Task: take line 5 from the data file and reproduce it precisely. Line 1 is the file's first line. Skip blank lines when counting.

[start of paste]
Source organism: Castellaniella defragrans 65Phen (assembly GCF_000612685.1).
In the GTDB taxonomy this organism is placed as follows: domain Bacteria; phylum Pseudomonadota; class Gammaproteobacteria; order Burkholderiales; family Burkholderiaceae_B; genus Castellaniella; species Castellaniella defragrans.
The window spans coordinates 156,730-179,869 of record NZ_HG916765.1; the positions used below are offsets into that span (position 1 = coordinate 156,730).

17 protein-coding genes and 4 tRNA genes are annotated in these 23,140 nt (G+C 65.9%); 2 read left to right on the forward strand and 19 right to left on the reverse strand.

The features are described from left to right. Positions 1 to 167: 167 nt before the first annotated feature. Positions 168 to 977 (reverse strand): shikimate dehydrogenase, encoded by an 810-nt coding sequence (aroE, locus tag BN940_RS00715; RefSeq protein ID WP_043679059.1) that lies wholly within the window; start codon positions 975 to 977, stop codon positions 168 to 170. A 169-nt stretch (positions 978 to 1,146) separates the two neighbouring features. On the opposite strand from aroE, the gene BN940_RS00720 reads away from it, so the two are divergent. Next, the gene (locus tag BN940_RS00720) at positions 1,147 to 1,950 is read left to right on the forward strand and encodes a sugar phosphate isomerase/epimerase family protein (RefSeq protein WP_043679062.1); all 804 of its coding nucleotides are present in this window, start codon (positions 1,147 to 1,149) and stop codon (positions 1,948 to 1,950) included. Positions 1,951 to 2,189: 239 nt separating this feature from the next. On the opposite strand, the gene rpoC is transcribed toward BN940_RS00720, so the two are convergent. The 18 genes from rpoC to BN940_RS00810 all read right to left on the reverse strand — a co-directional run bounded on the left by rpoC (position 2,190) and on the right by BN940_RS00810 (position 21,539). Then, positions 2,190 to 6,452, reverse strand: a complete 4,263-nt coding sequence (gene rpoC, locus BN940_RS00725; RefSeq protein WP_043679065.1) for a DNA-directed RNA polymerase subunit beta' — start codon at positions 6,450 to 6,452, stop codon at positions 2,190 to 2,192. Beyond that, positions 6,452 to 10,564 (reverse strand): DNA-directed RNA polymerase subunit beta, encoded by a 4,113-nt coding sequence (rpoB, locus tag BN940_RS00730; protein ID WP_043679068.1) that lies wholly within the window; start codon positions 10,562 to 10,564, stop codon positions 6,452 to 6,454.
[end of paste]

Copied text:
The features are described from left to right. Positions 1 to 167: 167 nt before the first annotated feature. Positions 168 to 977 (reverse strand): shikimate dehydrogenase, encoded by an 810-nt coding sequence (aroE, locus tag BN940_RS00715; RefSeq protein ID WP_043679059.1) that lies wholly within the window; start codon positions 975 to 977, stop codon positions 168 to 170. A 169-nt stretch (positions 978 to 1,146) separates the two neighbouring features. On the opposite strand from aroE, the gene BN940_RS00720 reads away from it, so the two are divergent. Next, the gene (locus tag BN940_RS00720) at positions 1,147 to 1,950 is read left to right on the forward strand and encodes a sugar phosphate isomerase/epimerase family protein (RefSeq protein WP_043679062.1); all 804 of its coding nucleotides are present in this window, start codon (positions 1,147 to 1,149) and stop codon (positions 1,948 to 1,950) included. Positions 1,951 to 2,189: 239 nt separating this feature from the next. On the opposite strand, the gene rpoC is transcribed toward BN940_RS00720, so the two are convergent. The 18 genes from rpoC to BN940_RS00810 all read right to left on the reverse strand — a co-directional run bounded on the left by rpoC (position 2,190) and on the right by BN940_RS00810 (position 21,539). Then, positions 2,190 to 6,452, reverse strand: a complete 4,263-nt coding sequence (gene rpoC, locus BN940_RS00725; RefSeq protein WP_043679065.1) for a DNA-directed RNA polymerase subunit beta' — start codon at positions 6,450 to 6,452, stop codon at positions 2,190 to 2,192. Beyond that, positions 6,452 to 10,564 (reverse strand): DNA-directed RNA polymerase subunit beta, encoded by a 4,113-nt coding sequence (rpoB, locus tag BN940_RS00730; protein ID WP_043679068.1) that lies wholly within the window; start codon positions 10,562 to 10,564, stop codon positions 6,452 to 6,454.